This voting index is currently published twice a year in The New American magazine. Each index scores all 535 members of Congress on 10 key votes on a scale of 0% to 100%. The more the Representatives and Senators adhere to the Constitution in their votes, the higher their scores on this index.
Become a big liar often enough and you start to believe yourself
When I was in high school in the early 1980s, I knew that my education was a cakewalk as compared to that of two generations earlier. And I assumed the other teens knew this, too. It took me a while to understand that many people are so immersed in their age that, to them, history is a mystery. How does one understand a past he has never experienced? Here’s how I explain it: If a doctor knows the pathology of a certain disease, can’t he look at a patient with an advanced case of it and tell you what the symptoms would have been during the early stages?
As part of a continuing series of articles we are revisiting from the past, we reprint here an article by Tom Anderson, first printed in the 1982 edition of American Opinion, the forerunner to The New American.
Several years ago a college freshman went out for football, unsung and uninvited. A few weeks later when the coach reduced the squad he cut the volunteer. But the freshman was such a wonderful fellow that the team persuaded the coach to let him stay. The volunteer sat on the bench for four years. He never missed a practice, never got discouraged. On the Thursday before the final game, his father died.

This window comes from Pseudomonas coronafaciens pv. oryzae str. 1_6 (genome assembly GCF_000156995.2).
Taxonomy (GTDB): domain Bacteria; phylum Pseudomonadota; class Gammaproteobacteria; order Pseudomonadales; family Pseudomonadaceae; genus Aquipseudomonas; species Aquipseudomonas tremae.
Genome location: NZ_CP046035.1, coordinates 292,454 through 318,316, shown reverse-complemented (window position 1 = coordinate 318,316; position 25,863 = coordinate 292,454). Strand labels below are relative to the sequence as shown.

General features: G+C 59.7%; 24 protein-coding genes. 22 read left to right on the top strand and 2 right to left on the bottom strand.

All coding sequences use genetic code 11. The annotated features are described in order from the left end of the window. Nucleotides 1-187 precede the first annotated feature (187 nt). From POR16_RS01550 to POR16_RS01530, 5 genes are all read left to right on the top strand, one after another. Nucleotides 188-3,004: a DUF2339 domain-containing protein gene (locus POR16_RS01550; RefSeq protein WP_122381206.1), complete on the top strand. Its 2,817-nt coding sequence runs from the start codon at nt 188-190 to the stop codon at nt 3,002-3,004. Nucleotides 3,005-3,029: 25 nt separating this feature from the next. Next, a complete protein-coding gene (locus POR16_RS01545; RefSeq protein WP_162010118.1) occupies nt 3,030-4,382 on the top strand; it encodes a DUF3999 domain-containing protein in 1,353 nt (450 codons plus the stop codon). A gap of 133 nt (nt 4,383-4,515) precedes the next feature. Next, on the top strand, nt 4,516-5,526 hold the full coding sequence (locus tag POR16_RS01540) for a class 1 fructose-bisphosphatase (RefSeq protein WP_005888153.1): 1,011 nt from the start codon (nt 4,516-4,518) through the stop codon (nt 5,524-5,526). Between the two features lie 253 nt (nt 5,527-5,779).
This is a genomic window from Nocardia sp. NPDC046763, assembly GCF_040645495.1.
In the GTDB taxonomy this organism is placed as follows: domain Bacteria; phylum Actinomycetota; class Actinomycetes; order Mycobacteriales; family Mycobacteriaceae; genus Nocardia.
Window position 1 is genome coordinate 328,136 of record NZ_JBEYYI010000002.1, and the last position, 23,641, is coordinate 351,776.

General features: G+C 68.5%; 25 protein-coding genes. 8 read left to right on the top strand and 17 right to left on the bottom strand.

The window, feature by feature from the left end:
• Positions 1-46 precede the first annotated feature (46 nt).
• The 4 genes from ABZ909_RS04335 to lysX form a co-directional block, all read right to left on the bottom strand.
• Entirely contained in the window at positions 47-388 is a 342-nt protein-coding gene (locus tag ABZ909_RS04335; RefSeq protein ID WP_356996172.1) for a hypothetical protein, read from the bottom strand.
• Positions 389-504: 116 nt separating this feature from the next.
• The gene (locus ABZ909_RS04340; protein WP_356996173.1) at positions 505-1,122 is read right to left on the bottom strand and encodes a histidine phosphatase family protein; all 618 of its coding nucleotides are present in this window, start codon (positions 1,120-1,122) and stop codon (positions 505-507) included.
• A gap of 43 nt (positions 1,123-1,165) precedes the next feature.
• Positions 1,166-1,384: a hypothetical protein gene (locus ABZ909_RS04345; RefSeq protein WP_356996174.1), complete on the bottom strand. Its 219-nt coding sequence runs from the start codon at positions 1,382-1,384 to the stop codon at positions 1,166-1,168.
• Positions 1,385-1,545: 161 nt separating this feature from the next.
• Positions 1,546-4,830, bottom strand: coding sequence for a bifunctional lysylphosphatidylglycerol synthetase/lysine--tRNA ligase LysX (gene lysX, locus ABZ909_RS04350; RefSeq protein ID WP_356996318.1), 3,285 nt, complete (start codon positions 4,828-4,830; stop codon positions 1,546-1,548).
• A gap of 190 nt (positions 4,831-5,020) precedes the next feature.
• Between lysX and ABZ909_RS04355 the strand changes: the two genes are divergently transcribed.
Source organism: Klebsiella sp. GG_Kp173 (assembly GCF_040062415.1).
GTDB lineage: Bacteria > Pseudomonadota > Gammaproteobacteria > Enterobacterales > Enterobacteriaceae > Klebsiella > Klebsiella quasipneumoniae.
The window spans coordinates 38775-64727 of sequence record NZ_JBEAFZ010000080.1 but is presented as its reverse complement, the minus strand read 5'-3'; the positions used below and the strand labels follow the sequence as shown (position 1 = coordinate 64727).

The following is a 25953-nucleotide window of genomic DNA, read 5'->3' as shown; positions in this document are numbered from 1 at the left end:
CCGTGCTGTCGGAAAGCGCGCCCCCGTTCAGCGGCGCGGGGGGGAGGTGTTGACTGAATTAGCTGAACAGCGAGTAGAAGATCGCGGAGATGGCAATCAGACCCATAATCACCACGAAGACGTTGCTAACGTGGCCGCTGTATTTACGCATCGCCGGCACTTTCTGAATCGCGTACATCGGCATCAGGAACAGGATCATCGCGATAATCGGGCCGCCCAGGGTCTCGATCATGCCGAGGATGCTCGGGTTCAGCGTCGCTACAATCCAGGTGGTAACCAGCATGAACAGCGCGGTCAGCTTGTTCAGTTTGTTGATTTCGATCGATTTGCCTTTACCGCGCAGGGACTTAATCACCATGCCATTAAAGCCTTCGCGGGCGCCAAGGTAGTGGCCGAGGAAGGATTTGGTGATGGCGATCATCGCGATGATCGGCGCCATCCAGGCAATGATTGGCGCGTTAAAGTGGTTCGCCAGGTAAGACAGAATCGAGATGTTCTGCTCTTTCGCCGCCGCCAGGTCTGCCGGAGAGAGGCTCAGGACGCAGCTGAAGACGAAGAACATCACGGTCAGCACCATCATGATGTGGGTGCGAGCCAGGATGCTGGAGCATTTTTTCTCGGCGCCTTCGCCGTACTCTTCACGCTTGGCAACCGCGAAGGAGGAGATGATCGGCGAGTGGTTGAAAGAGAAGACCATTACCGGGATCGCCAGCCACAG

With separation-of-church-and-state prohibitions continuing to metastasize, what lies in the future for Americans of faith?
“Religious liberty might be supposed to mean that everybody is free to discuss religion. In practice it means that hardly anybody is allowed to mention it.” So said G.K. Chesterton in his autobiography, published in 1937. A lot has changed since then, however — especially the number of places we’re not allowed to mention religion.
Chances are the folks frequenting the Ed Young Senior Citizens Center in Port Wentworth, Georgia never imagined they would see the day when they would be told they were violating the Constitution by saying grace before meals. But that’s what happened last Thursday. Because the meals are provided with federal money, praying over the food is considered a violation of what is commonly referred to as the separation of church and state. So the prayer that was usually said before meals at the center was dropped in favor of a moment of silence.